The prototype for all horror movies that followed, Phantom of the Opera is an early piece of cinematic achievement. The movie opens with the sale of an opera house and a warning of ghosts to the new owners from the old. Box 5 is occupied by a phantom, they say. The phantom uses intimidation to get his favorite actress, Christine, the leading role, even dropping a chandelier on the audience. Christine finally gets to meet her "master" when her brings her down to her lair beneath the opera house, but he wears a bizarre mask and claims to be in love with her. Despite his warnings, she pulls off his mask exposing his hideous face. His dreams of love are forever vanquished, he swears revenge. If she ever tries to meet with her lover Raoul again, he will kill them both. It is soon discovered that the Phantom is actually an escaped mental patient named Eric. "Born during the Boulevard Massacre, Self-taught musician and master of black art. Exiled to Devil's Island for the criminal insane. Escaped. Now at large." Erik's not such a pitiful case. He's a violent sociopath who's severe disfigurement and subsequent status as a social outcast have led to his mental breakdown. Yeah, it sounds like a Wes Craven movie, doesn't it? There's much to admire in this movie: the sets, costumes and general direction of the movie are all done well, to evoke a freakshow-like fear of the unknown. But it's of course Lon Chaney as the Phantom that makes this movie a classic. He doesn't hold anything back in his portrayal of a scary monster. The Hunchback of Notre Dame might've been sympathetic, but the Phantom doesn't want sympathy, he wants to destroy the world.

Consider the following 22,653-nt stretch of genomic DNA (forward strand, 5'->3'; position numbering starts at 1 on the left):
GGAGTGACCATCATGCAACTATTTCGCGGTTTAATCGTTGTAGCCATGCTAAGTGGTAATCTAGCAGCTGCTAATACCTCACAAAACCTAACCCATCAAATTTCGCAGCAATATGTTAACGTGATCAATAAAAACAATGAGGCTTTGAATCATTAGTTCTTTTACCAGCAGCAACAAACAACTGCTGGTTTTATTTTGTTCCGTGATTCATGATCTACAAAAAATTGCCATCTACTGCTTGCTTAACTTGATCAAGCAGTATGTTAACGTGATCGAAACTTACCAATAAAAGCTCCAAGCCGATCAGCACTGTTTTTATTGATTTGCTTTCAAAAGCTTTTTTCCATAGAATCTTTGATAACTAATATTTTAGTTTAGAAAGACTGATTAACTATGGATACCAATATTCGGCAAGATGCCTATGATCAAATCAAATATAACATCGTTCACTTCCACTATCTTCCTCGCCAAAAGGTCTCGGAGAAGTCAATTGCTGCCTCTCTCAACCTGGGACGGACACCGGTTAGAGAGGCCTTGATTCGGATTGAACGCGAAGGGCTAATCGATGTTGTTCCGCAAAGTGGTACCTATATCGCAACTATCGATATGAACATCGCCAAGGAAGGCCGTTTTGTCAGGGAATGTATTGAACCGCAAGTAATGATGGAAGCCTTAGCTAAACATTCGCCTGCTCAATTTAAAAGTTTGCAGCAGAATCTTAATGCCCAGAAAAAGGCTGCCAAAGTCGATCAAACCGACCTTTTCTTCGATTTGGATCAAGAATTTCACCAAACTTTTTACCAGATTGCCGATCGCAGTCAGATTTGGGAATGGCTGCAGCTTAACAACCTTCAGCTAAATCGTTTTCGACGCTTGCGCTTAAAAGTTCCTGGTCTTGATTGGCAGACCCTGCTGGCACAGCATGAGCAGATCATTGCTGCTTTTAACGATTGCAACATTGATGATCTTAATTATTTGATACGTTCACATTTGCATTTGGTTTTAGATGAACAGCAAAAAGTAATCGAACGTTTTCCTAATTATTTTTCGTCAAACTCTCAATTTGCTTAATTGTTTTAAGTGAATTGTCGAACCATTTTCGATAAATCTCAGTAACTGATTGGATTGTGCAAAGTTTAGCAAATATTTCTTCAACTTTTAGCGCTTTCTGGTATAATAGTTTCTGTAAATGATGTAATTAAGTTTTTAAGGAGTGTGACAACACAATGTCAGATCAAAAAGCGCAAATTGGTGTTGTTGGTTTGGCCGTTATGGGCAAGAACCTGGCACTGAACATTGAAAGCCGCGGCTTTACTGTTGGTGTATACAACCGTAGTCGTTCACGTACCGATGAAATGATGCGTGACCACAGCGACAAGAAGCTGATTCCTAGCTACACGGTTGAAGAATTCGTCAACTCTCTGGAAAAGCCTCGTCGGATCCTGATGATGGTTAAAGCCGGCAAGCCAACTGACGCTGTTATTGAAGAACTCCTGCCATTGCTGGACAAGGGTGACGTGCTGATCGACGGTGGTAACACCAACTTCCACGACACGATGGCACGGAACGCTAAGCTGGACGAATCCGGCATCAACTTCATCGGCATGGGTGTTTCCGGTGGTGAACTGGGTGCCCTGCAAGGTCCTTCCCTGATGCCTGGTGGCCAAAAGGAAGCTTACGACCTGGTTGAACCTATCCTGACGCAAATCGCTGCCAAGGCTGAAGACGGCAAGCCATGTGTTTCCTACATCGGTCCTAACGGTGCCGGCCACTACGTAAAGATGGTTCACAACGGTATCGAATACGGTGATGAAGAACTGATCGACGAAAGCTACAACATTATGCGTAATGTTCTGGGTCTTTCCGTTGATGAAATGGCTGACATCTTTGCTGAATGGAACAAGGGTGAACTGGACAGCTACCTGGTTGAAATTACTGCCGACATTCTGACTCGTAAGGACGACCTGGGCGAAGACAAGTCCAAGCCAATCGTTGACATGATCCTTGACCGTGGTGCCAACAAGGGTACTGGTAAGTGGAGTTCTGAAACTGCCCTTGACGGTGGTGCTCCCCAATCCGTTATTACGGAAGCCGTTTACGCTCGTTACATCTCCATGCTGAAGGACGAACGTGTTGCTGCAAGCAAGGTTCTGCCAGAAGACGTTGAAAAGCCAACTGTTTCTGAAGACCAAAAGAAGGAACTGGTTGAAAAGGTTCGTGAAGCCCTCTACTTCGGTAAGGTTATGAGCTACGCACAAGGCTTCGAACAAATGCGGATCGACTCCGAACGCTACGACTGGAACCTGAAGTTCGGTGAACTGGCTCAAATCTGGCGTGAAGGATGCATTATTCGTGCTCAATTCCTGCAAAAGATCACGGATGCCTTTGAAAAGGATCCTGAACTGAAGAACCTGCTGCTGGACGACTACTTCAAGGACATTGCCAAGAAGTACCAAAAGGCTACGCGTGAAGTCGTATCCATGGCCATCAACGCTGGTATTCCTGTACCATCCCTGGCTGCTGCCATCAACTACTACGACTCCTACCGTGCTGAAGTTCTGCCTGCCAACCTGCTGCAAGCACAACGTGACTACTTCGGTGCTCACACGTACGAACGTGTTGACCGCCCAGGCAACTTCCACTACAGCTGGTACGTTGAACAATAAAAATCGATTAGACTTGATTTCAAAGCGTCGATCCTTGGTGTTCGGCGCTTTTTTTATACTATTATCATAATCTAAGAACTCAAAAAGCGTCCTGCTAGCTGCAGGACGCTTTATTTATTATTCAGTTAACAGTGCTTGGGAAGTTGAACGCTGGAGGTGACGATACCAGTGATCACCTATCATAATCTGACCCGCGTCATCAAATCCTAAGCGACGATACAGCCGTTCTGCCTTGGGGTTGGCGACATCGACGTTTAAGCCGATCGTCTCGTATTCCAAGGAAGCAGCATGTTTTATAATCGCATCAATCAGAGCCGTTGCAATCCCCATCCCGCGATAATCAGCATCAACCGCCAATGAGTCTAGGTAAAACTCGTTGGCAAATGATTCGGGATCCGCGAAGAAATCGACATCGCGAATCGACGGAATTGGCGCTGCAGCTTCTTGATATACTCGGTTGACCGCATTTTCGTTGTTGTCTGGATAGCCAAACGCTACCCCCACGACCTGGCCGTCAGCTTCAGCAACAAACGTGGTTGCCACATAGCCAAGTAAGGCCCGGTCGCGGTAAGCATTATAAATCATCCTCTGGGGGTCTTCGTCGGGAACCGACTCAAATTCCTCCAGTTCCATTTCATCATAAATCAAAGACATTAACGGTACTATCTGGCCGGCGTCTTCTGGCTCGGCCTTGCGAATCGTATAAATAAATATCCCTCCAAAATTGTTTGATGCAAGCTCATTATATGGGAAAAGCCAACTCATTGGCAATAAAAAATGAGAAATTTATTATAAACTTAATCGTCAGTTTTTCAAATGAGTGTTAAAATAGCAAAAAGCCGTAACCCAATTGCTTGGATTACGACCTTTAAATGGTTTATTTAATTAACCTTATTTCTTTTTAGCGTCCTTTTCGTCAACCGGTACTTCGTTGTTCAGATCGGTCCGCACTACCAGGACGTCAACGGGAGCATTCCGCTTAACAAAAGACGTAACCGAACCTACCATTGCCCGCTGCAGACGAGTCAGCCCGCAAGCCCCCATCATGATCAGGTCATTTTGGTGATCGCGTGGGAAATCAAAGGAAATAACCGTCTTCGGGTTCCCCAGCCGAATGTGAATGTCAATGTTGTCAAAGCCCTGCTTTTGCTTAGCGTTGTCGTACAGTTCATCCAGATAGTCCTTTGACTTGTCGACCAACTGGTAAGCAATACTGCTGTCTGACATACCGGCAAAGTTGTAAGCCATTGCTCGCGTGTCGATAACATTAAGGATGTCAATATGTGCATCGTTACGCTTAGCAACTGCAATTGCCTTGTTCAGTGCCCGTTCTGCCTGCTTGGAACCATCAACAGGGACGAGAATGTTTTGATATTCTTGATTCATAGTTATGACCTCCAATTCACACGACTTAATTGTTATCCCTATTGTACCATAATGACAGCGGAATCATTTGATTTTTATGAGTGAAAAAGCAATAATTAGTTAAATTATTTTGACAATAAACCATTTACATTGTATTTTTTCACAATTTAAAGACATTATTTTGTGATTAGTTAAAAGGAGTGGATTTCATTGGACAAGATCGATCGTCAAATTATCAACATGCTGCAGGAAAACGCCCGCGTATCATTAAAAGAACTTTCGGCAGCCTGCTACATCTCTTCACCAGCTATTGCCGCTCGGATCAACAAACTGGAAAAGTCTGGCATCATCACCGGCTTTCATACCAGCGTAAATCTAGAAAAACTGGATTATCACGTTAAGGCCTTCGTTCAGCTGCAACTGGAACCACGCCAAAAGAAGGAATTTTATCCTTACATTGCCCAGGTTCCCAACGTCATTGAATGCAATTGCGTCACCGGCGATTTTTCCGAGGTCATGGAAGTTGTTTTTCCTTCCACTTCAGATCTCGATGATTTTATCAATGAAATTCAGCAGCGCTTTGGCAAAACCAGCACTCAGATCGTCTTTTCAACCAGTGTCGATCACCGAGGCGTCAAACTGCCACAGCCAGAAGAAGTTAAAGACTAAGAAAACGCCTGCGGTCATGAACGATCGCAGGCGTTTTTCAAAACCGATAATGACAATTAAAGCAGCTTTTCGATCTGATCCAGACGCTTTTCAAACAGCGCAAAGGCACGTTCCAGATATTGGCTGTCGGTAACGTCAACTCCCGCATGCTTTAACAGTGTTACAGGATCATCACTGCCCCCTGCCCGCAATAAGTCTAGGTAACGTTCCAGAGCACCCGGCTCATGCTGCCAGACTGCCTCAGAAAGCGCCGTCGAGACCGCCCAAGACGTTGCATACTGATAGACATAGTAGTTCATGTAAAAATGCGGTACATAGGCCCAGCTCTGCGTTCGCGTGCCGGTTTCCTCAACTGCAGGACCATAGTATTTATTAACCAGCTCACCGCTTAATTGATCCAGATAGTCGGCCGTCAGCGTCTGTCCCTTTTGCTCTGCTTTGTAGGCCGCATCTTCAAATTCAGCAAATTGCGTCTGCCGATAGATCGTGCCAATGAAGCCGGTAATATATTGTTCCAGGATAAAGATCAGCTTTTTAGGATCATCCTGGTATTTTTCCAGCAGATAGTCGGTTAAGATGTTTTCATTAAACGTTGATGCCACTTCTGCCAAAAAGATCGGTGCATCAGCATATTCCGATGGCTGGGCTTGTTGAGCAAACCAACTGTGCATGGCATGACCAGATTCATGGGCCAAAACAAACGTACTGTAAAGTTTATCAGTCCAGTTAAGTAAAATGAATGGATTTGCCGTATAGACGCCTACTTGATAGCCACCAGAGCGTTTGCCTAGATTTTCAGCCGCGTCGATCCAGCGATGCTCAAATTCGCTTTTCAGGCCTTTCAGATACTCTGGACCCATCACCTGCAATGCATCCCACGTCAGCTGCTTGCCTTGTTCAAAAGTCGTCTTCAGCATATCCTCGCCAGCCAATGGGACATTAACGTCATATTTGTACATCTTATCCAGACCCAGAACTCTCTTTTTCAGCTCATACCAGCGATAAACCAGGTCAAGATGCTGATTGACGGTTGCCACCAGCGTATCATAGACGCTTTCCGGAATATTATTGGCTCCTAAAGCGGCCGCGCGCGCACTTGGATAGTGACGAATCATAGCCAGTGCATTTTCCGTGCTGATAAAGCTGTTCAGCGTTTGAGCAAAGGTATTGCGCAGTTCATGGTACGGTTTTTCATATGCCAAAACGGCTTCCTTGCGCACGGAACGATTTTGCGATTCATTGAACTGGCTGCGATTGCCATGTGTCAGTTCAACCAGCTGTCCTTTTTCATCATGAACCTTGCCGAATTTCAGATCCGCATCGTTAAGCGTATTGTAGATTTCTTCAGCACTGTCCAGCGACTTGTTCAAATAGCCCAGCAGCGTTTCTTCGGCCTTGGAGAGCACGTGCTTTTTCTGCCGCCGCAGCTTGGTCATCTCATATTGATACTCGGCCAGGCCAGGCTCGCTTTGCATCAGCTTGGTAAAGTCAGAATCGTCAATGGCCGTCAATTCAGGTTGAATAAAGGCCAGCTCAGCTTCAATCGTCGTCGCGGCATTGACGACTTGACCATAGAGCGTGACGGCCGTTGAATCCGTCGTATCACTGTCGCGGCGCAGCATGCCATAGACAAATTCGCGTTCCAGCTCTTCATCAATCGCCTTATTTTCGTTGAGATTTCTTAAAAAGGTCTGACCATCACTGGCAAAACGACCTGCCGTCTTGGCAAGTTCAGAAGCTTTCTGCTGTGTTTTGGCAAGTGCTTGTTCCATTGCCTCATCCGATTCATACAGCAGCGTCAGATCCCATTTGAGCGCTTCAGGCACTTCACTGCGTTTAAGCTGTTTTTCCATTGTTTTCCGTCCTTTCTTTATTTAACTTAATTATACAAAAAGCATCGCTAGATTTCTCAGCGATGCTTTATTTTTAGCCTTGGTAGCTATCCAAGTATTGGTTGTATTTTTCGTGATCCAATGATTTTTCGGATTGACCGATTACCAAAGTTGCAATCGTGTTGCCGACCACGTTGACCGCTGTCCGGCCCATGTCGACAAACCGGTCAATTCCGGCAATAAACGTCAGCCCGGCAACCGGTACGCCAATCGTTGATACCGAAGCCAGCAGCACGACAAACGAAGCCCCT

September 5, 2008
This is arguably universal pictures' first of their classic, long life horror series. A sumptuous gothic mega production, starred by the beautiful Mary Philbin and Lon Chaney, the man of the thousand faces, in his most famous role. Not only adapts Gaston Leroux immortal tale, but also includes a scene of a ball, very reminiscent of Edgar Allan Poe's The masque of the red death. The only regret is that Carl Laemmle, head of universal studios, changed the original ending of the source material for a more 'spectacular' one. When director Rupert Julian refused to do so, he was fired.
Lon Chaney's makeup is terrific, and the un-masking scene remains as one of the most impressive moments in movie history.
An atmospherical and breathtaking piece of early cinema that stands the test of time like a well-aged wine.
August 13, 2007
I never much cared for the story, but Lon Chaney was probably the most "real" phantom I've ever seen (which really isn't saying anything; the only other version of I've seen of POTO is the Andrew Lloyd Webber one on Broadway). I "appreciated" this film but I'm not crazy about it.